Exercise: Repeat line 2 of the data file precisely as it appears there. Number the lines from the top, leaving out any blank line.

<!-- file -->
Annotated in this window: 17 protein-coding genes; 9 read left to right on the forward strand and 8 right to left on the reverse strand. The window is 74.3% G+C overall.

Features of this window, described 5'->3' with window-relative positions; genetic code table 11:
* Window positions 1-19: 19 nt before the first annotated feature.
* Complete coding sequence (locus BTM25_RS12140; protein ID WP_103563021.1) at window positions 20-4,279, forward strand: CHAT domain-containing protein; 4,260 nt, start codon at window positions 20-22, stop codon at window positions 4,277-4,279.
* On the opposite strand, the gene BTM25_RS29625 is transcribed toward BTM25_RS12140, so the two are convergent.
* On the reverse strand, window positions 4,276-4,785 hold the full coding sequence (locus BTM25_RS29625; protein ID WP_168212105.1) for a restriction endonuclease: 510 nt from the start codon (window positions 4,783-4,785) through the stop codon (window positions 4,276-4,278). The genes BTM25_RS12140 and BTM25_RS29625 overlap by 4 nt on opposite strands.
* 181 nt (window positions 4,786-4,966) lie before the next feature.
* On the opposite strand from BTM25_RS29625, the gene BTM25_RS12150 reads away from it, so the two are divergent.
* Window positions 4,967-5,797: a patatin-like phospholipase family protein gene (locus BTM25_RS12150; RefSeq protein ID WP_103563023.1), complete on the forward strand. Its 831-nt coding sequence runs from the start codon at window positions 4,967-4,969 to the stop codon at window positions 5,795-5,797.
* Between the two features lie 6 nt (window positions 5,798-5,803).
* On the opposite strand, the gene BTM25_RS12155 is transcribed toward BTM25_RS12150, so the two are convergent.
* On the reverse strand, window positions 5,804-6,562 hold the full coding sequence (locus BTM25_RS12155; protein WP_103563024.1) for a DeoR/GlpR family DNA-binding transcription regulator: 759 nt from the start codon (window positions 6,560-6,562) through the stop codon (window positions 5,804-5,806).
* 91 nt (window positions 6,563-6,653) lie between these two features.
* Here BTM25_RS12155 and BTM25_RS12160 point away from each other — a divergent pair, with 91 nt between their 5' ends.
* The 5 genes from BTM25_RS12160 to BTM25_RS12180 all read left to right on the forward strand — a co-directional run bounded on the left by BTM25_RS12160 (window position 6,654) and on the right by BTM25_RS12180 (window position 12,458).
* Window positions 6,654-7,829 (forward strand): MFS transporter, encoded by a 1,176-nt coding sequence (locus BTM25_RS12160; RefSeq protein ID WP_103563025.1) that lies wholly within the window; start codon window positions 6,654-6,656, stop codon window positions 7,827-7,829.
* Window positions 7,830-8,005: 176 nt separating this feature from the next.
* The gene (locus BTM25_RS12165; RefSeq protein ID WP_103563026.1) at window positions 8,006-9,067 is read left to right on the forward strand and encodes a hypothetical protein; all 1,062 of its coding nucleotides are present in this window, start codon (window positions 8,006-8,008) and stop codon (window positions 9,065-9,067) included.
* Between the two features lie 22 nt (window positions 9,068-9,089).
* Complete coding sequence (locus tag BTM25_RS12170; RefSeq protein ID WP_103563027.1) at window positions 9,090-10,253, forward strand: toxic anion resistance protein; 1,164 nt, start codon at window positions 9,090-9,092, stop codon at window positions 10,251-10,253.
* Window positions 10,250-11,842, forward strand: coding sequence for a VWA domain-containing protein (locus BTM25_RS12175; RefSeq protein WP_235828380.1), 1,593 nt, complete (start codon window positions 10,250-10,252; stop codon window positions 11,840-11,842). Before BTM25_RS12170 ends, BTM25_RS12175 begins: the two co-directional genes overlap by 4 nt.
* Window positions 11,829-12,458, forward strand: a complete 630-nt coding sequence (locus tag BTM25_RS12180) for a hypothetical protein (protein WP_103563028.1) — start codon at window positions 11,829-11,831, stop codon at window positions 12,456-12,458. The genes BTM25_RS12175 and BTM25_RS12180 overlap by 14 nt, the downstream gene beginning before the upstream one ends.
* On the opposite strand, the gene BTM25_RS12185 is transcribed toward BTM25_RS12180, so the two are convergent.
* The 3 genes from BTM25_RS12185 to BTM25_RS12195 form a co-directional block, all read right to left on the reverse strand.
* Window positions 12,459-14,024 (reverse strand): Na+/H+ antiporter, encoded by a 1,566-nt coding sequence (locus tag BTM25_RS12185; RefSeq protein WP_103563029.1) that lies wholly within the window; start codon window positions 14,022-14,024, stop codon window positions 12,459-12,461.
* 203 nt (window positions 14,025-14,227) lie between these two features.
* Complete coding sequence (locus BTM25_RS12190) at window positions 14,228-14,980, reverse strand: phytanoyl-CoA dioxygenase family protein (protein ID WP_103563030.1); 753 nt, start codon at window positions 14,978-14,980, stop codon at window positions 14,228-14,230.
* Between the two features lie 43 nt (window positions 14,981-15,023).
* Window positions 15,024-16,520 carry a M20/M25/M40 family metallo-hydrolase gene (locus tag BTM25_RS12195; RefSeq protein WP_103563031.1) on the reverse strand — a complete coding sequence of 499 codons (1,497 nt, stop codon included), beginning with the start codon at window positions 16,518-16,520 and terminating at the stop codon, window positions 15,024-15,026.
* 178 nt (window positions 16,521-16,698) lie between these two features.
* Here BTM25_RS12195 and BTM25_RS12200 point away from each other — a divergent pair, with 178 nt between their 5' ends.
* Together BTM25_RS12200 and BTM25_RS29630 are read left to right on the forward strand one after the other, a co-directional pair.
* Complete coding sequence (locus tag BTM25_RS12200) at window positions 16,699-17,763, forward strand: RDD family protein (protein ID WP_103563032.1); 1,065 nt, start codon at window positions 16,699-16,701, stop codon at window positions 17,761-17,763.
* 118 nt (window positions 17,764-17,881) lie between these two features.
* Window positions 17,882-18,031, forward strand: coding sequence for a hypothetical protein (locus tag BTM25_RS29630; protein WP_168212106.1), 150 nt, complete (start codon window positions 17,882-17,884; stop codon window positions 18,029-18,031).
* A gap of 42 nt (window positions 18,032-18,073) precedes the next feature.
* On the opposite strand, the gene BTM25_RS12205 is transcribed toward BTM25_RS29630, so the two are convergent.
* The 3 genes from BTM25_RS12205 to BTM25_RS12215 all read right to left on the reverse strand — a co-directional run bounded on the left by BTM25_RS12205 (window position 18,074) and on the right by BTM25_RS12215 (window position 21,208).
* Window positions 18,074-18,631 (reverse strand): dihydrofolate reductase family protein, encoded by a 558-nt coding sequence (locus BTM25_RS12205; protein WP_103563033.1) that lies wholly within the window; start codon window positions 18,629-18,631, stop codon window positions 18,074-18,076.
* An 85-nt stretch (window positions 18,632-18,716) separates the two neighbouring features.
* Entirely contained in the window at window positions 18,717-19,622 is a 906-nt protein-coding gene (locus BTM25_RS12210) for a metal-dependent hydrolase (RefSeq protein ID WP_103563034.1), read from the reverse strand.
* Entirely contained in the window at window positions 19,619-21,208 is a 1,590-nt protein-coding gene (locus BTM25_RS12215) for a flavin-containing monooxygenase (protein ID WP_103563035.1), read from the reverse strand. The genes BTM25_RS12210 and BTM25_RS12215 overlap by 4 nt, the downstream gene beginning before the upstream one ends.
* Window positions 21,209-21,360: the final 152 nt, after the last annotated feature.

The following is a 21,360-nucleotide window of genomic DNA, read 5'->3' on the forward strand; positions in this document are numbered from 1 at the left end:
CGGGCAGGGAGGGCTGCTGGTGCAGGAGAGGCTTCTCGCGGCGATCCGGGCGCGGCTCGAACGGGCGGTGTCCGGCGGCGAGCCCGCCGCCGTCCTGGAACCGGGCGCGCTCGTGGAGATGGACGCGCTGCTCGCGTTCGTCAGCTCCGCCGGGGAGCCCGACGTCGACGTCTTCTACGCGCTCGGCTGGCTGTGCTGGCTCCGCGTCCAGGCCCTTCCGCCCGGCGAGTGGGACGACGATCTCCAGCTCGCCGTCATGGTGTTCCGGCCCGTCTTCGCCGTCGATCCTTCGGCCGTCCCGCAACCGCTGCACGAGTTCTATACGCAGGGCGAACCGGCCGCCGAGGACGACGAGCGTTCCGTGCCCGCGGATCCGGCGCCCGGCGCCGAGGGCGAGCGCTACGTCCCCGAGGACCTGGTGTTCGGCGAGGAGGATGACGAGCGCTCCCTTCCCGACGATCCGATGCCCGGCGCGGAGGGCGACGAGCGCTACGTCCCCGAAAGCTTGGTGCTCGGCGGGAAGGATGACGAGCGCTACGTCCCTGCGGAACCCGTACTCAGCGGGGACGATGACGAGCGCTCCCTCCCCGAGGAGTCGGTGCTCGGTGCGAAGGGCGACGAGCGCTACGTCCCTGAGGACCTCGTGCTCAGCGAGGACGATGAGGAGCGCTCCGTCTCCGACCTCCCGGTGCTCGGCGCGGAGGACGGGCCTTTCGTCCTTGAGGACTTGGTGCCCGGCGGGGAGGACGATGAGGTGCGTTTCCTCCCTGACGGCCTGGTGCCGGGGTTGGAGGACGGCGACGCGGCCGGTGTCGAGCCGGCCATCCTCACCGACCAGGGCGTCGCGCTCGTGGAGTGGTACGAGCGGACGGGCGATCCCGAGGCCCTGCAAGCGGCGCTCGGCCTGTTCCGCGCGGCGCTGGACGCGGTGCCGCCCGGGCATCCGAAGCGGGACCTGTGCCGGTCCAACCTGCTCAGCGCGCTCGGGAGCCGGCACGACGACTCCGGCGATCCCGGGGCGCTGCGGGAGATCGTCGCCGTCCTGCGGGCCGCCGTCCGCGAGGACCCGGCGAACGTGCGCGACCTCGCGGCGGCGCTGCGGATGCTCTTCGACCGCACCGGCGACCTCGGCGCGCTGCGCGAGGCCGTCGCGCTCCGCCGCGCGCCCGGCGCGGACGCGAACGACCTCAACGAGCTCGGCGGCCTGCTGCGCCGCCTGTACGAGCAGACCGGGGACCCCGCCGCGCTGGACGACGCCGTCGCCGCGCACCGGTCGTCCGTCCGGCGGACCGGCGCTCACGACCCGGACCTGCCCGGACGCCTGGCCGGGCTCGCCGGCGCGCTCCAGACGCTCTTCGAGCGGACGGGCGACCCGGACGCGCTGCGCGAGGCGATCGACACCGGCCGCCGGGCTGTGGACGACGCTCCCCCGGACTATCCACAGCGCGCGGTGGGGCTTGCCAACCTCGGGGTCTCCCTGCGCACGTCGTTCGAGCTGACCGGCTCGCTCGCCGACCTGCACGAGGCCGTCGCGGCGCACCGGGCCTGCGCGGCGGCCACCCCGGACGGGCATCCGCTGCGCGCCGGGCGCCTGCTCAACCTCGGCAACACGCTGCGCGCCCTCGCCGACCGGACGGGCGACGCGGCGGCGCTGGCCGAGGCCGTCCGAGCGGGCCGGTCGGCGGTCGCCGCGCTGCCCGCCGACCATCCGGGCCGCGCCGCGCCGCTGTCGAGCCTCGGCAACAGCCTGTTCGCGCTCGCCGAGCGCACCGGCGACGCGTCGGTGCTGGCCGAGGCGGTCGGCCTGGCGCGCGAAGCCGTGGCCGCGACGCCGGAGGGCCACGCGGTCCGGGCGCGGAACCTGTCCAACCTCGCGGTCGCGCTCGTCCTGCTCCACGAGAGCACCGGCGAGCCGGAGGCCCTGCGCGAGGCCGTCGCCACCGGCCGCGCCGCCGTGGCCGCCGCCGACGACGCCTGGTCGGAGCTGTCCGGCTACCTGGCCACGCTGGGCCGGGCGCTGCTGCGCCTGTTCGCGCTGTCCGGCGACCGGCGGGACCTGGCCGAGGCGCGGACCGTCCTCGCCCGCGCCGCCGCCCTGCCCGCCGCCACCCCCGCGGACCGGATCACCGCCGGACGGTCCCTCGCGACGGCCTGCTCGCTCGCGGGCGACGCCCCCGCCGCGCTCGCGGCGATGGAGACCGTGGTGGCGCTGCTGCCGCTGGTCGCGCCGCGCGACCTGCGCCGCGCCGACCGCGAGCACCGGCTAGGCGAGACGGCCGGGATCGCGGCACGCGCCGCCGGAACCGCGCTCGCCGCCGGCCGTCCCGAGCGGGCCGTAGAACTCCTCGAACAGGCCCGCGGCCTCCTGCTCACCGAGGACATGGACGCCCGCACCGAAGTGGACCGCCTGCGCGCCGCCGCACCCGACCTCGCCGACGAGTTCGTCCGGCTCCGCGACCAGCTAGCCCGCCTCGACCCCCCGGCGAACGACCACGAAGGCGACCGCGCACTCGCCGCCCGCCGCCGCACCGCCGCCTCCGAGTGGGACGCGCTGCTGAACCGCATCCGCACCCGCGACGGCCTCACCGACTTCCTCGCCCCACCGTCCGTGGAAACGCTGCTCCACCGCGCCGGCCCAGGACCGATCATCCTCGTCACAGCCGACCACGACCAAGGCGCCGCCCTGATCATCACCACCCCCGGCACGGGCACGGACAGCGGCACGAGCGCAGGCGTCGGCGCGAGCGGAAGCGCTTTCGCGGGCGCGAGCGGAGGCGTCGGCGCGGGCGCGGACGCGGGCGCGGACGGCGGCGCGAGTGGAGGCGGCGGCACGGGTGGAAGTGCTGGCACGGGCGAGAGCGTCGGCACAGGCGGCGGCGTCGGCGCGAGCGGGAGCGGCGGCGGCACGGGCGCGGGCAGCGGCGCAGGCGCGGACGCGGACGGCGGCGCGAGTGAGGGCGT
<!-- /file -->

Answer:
Features of this window, described 5'->3' with window-relative positions; genetic code table 11: